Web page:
Friday, April 19, 2024

Pere Ubu – ‘Trouble on Big Beat Street’

By any standards, the last band that you would expect to be still releasing new material in 2023 is Pere Ubu, yet here is their nineteenth long-player, ‘Trouble on Big Beat Street’. Angular, difficult, and not just apathetic to the mainstream but appalled by it, David Thomas and the six musicians accompanying him on these seventeen tracks could never be accused of playing it safe.

Now, I must come clean at this point. Myself and Mr Thomas are not the best of friends. Many years ago, writing for the fanzine, ‘Here Be Monsters’, I interviewed David Thomas in the wake of Pere Ubu’s back catalogue, and his own, being reissued in respective box sets. It was not a triumph. My recollection is that he begrudgingly confirmed his name and acknowledged that music existed – everything else was disputed, sniffed at or otherwise grumbled about. You could argue that this is precisely what you’d want from a man who used to call himself Crocus Behemoth, but it really was a very poor effort. However, this review is in no way intended as some form of revenge.

Despite regularly reviewing their albums, I would never suggest the everyday music listener should check out the collected works of The Residents – neither would I suggest Captain Beefheart or Frank Zappa should have been as famous as Elvis. I would always recommend them to people with an interest in ‘challenging’ music, outsiders in popular culture and those looking to understand where their own favourite bands come from and likewise, I would do the same for Pere Ubu’s early albums. Their debut single ’30 Seconds Over Tokyo” and their first two albums, ‘The Modern Dance’ and ‘Dub Housing’  are all incredible, spine-chilling creations, and there are still great tracks to be found well into the 1990s. All of which paves the way for me to declare this new album as pretty awful.

One of the selling points of this release is that all but one of the tracks featured are the first, original take. I can certainly see how an antidote to highly polished auto-tune and pro-tools would be a nice alternative, but are we to just accept that we’re paying for something which even the creators might accept as ‘not their best’? It’s a very odd declaration and I think misguided. There’s a flatness to the sound (despite the many musicians) which isn’t the sound of a band letting light in on the magic – it’s the sound of a band disrespecting their audience. Electronic textures which could have been atmospheric feel plastic and horribly dated. This is the sound of complacent people wearing sensible hats sitting down and faffing around.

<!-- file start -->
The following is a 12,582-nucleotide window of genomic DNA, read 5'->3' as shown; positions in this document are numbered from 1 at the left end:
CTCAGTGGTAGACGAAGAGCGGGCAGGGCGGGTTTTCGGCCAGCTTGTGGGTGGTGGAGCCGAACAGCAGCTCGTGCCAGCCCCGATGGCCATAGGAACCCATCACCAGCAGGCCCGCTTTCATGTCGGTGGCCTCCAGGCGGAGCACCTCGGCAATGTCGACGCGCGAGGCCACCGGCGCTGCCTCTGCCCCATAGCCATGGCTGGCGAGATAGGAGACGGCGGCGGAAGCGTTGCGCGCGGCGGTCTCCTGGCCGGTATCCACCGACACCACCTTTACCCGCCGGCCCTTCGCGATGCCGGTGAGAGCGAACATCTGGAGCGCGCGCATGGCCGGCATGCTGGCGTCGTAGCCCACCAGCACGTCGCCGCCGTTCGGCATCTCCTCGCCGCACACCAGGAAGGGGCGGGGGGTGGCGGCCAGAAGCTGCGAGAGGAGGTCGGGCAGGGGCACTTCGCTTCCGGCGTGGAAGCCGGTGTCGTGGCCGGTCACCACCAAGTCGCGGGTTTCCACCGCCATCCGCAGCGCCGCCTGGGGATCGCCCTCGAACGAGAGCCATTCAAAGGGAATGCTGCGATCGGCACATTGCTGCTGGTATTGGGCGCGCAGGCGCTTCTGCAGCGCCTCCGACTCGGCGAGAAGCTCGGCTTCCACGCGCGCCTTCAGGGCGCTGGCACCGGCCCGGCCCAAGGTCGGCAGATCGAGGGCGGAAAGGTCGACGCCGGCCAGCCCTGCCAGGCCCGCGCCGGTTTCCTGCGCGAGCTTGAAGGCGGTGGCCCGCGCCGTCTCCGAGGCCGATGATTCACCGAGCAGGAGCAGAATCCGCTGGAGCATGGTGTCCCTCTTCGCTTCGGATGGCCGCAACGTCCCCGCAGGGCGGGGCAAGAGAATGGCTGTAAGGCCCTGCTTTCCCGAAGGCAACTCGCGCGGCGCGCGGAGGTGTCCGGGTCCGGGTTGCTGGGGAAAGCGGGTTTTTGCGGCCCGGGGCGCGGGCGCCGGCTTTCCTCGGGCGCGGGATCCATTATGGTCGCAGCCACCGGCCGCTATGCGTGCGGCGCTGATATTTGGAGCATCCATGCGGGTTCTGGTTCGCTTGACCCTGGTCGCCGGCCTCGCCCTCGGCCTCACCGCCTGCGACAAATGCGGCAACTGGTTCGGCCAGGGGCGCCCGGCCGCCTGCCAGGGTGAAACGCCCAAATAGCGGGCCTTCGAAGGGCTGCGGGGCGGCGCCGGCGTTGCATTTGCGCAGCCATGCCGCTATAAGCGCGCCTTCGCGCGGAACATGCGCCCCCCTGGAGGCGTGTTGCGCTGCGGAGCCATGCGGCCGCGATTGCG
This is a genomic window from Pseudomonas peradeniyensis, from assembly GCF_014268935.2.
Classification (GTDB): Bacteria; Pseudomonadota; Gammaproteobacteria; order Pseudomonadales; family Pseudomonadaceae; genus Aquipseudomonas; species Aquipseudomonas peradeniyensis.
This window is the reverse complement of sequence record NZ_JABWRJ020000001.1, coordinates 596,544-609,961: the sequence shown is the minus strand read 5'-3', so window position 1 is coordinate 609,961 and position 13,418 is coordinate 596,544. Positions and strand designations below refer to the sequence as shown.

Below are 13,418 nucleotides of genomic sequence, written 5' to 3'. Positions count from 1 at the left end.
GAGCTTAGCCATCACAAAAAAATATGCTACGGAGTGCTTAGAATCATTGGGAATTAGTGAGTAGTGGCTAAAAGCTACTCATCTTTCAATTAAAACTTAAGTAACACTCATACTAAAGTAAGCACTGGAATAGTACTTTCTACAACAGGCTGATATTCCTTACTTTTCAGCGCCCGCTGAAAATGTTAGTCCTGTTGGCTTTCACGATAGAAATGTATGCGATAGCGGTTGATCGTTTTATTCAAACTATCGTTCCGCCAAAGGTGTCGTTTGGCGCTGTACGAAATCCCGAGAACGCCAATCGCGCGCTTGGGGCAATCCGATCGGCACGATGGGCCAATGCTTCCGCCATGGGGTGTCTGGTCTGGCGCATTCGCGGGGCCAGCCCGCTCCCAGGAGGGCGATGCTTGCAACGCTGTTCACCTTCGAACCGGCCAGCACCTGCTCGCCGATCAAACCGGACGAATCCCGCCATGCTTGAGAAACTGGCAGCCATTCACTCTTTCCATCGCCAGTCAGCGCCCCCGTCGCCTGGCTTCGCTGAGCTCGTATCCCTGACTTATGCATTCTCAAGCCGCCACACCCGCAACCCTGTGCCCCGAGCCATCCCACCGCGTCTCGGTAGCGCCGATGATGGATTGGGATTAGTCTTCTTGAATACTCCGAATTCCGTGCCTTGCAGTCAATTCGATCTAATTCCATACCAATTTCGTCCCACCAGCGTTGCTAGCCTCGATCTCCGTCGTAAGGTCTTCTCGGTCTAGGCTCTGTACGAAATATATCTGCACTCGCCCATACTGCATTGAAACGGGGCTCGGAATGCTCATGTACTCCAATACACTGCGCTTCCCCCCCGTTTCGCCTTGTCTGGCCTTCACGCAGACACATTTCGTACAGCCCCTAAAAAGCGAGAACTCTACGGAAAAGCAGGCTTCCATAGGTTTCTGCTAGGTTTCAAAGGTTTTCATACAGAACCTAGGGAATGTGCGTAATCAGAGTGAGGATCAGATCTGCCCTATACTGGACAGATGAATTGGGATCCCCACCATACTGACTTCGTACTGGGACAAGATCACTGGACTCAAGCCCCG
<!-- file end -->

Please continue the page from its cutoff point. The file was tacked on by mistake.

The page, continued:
At its height, Pere Ubu was frightening – dark; angry and vicious. In their less successful moments, they were still incredibly inventive, expressive and often very funny (most of the time intentionally).  Here, they are boring. Thomas’s voice remains a unique triple-reeded cackle but has reduced himself to cringe-worthy couplets that sound like Dr Seuss on the sauce. When, on ‘Pidgin Music’, he sounds like a man trapped in a wardrobe, it isn’t an act of subversive theatre, it’s the sound of a man trapped in a wardrobe.

Pere Ubu has gone through musical shifts before, most notably on their run of 90s albums, when they rolled up their sleeves and had a go at pop music. Though odd in the extreme and hated by many of their staunchest fans, it more often than not worked, even if an audience of kids on Roland Rat’s show might have been a little too hopeful. The combination of the arm-flapping barking from Thomas and a strong band held together by Eric Drew Feldman, the songs were loveable and happy in their own skin. Thomas namechecks Van Dyke Parks’ ‘Song Cycle’ album as an inspiration for ‘Trouble on Big Beat Street’, but it’s difficult to appreciate the nod, other than both albums have elements of “neither fish nor fowl”. It’s neither cabaret, theatre, blues nor even pantomime – it’s just what the band have never been – dull.

It says something when the track you’re looking forward to hearing the most is a cover of “Crazy Horses”. When it arrives it’s just that – a cover version. Imagine this is the last album Pere Ubu release and your final thought is, “The Osmonds‘ version was better than that”. I understand that David Thomas is not in the best of health and I’d love to be able to extoll the virtues of this album to you but I am neither a magician nor a liar. Buy all their older albums.

Daz Lawrence 

Buy ‘Trouble on Big Beat Street’ here 

Leave a Reply

Your email address will not be published. Required fields are marked *